Adélina Lévêque

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Adélina
Empress consort of Haiti
Adelina Soulouque.jpg
Reign 1849-1859
Born 26 July 1820
Manegue, Arcahaie
Died 12 October 1878 (aged 68)
Port-au-Prince
Spouse Faustin I of Haiti
Issue Olive Soulouque
Célita Soulouque

Adélina Soulouque (26 July 1820 – 12 October 1878), née Elisabeth Anne Justine Lévêque, was Empress Consort of Haiti from 1849 until 1859, as wife of Faustin I of Haiti.

Adélina was the daughter of Marie Michel Lévêque, a Haitian of mixed-race heritage. She had a long-term relationship with Faustin Souloque for many years. It was only on 31 December 1847[1] that Adélina married her long-time companion Emperor Faustin. On 26 August 1849 she was given the title Empress of Haiti with the style of Her Imperial Majesty, and crowned with her husband at the capital Port-au-Prince on 18 April 1852: both emperor and empress were crowned in an immense and lavish ceremony that emulated the coronation of the French Napoleon I of France. Her sister was styled Her Serene Highness Princess Clélia.

They had two daughters:

  1. Princess Geneviève Olive (known as "Madame Première") (29 November 1842 – 23 July 1883). Legitimated on the marriage of her parents, raised to the title of Princess and granted the style of Her Serene Highness in 1849.[1] She married Lieutenant-General H.E. Pierre Joseph Amitié Theodore Vil Lubin, Count Vil de Lubin.[1]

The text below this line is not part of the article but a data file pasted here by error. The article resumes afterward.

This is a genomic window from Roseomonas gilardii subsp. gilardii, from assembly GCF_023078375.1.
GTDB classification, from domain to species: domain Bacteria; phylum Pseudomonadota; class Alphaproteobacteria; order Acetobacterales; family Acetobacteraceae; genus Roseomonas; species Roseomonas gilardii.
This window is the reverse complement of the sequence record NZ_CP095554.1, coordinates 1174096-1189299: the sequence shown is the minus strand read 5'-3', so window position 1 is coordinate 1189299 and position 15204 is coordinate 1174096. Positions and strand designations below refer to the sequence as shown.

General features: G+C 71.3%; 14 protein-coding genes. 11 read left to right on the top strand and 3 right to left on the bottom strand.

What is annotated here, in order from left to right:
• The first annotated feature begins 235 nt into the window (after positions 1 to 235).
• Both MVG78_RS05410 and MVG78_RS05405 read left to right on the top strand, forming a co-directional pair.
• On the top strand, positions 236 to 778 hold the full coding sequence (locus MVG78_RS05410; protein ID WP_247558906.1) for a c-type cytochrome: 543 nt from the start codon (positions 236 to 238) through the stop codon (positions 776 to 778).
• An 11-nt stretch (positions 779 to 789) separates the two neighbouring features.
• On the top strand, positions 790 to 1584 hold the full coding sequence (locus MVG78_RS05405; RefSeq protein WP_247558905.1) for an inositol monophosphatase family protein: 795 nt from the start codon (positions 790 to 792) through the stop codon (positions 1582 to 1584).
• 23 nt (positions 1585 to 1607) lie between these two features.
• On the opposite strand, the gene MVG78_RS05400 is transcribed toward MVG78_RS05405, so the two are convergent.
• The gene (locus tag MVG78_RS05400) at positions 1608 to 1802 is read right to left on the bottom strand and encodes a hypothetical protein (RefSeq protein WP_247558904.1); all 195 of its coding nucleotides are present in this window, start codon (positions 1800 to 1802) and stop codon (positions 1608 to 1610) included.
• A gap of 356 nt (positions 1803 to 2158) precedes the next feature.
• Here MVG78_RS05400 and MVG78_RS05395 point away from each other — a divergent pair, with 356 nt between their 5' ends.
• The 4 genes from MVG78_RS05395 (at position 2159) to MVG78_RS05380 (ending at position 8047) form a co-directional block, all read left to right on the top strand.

2. Princess Célestine Marie Françoise (1848 – aft. 27 January 1912), named Célita, raised to the title of Princess and granted the style of Her Serene Highness in 1849. She died unmarried.[1]

As Empress, Adelina was given her own court, composed of a grand almoner, two ladies of honor, two tire women, 56 ladies of the palace, 22 ladies of the chapel, chamberlains and pages: all he female courtiers came from the newly appointed nobility of Faustin and had the titles duchess, countess, baroness or marchioness.[2] She performed representational duties, such as receiving in state, or giving audiences, every Tuesday.[3]

In 1858 a revolution began, led by General Fabre Geffrard, Duc de Tabara. In December of that year, Geffrard defeated the Imperial Army and seized control of most of the country. As a result, the emperor abdicated his throne on 15 January 1859. Refused aid by the French Legation, Faustin was taken into exile aboard a British warship on 22 January 1859. Soon afterwards, the emperor and his family arrived in Kingston, Jamaica, where they remained for several years. Allowed to return to Haïti, Faustin died at Petit-Goâve on 6 August 1867 and was buried at Fort Soulouque.

See also[edit]

Notes[edit]

  1. ^ a b c d Buyers, Haiti, Soulouque Genealogy.
  2. ^ John Bigelow: Jamaica in 1850: or, The Effects of Sixteen Years of Freedom on a Slave Colony
  3. ^ Harriet Gibbs Marshall: The Story of Haiti: From the Discovery of the Island by Christopher Columbus to the Present Day. Christopher Publishing House, 1930

References[edit]